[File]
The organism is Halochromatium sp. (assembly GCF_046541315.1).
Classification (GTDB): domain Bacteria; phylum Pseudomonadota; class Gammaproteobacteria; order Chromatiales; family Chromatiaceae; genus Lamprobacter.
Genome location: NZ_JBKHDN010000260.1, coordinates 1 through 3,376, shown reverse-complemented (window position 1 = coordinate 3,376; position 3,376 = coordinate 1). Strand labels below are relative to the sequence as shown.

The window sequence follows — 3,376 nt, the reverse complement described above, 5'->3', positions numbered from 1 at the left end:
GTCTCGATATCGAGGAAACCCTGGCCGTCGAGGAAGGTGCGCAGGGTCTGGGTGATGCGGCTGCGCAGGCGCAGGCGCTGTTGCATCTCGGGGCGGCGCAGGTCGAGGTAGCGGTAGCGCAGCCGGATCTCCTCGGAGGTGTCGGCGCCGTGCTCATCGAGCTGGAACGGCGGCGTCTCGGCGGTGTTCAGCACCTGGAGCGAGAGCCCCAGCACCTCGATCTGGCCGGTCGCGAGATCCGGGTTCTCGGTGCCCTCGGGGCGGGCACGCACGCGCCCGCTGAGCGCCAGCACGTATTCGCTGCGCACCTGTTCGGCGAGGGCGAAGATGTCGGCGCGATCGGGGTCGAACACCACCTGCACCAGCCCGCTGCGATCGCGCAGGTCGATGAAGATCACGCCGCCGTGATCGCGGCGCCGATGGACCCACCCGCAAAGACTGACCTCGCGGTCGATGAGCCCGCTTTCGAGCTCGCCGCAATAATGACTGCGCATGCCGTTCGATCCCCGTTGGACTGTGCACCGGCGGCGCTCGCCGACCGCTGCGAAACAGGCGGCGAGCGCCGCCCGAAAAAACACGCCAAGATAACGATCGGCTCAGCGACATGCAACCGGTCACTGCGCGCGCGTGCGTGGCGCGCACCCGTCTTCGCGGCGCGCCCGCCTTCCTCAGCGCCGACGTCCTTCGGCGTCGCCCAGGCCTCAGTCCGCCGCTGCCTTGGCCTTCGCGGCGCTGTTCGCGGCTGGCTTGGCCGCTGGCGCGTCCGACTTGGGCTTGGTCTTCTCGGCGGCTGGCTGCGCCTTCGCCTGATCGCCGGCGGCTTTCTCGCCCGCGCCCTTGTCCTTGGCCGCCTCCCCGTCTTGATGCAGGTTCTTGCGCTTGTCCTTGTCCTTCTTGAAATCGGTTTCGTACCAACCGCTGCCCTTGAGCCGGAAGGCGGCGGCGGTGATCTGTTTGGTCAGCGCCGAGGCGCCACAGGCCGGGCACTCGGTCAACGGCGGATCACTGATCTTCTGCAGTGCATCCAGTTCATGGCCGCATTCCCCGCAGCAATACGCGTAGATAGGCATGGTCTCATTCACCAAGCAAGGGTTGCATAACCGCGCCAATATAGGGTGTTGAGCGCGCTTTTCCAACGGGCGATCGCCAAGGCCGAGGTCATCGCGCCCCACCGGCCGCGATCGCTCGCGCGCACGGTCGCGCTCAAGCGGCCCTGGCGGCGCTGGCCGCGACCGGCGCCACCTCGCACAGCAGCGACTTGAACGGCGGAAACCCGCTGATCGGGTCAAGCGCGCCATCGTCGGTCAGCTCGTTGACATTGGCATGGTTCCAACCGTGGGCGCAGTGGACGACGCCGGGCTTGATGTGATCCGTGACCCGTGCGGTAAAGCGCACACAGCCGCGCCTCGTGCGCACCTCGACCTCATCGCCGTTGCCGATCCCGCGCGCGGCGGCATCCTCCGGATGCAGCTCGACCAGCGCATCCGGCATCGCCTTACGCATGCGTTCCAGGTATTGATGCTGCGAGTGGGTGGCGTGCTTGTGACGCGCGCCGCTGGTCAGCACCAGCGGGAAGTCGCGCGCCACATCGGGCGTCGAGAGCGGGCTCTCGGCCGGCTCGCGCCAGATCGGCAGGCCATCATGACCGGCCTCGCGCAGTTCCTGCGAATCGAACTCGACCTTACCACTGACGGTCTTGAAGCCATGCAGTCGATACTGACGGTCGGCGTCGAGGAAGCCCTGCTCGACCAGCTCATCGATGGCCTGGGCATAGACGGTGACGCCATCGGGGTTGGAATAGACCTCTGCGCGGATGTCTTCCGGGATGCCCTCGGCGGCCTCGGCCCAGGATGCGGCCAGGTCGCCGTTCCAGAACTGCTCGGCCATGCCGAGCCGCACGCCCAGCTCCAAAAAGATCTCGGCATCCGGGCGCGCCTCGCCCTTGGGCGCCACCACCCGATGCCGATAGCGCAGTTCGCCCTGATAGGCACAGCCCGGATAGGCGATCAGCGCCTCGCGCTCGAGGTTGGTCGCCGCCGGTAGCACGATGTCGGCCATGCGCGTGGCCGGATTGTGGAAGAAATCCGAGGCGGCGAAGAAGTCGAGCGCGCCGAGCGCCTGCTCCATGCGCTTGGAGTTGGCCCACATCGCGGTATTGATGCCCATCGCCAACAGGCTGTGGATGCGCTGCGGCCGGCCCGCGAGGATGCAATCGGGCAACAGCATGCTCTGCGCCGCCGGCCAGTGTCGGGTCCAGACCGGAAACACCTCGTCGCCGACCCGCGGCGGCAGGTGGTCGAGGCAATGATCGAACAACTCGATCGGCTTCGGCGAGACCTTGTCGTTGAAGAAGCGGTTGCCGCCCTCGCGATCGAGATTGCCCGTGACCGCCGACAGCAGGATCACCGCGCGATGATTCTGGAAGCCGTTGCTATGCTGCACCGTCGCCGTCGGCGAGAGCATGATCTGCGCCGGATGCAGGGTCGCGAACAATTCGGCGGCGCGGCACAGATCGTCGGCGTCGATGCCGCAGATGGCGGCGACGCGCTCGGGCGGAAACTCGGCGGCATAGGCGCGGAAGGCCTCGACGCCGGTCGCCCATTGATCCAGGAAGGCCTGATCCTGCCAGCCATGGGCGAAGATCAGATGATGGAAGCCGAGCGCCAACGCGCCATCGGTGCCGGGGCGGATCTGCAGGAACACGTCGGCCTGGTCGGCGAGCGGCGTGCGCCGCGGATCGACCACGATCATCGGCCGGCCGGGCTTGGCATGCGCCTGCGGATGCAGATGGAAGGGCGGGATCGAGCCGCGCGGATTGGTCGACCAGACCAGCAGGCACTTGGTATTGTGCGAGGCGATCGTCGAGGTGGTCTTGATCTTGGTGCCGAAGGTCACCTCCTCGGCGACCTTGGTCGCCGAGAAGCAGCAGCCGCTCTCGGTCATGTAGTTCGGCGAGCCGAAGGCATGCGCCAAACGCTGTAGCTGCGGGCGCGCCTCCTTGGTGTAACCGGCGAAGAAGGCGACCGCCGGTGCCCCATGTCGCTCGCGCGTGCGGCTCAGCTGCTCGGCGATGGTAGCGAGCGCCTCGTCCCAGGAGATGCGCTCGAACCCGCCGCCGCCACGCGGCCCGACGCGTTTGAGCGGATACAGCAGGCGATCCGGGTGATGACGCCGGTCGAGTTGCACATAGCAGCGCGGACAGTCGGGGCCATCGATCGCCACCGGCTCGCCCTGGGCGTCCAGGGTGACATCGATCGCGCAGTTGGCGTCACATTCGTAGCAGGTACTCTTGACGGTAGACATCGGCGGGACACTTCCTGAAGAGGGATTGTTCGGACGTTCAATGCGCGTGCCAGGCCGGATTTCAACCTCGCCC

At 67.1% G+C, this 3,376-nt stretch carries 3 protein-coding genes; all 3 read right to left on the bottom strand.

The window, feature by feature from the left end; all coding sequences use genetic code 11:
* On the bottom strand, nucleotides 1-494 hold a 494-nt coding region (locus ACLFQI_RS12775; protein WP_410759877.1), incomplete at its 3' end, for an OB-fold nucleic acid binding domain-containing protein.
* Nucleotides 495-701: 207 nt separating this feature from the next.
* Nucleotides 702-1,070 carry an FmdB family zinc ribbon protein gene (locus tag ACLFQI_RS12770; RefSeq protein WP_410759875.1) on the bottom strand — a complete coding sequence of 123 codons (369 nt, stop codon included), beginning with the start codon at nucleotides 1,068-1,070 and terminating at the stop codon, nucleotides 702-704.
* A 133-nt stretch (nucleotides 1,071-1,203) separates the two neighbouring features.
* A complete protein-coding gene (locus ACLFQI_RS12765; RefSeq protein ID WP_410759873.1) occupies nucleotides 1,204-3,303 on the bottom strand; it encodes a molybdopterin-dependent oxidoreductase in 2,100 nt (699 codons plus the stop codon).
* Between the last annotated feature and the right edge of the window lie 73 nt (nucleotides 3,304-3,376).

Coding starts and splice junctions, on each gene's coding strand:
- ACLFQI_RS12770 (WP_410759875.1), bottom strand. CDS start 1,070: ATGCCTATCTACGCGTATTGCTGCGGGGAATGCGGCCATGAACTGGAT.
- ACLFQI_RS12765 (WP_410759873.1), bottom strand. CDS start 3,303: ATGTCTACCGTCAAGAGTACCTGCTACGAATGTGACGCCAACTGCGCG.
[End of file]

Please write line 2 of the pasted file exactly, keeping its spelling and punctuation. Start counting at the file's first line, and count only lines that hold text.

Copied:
Classification (GTDB): domain Bacteria; phylum Pseudomonadota; class Gammaproteobacteria; order Chromatiales; family Chromatiaceae; genus Lamprobacter.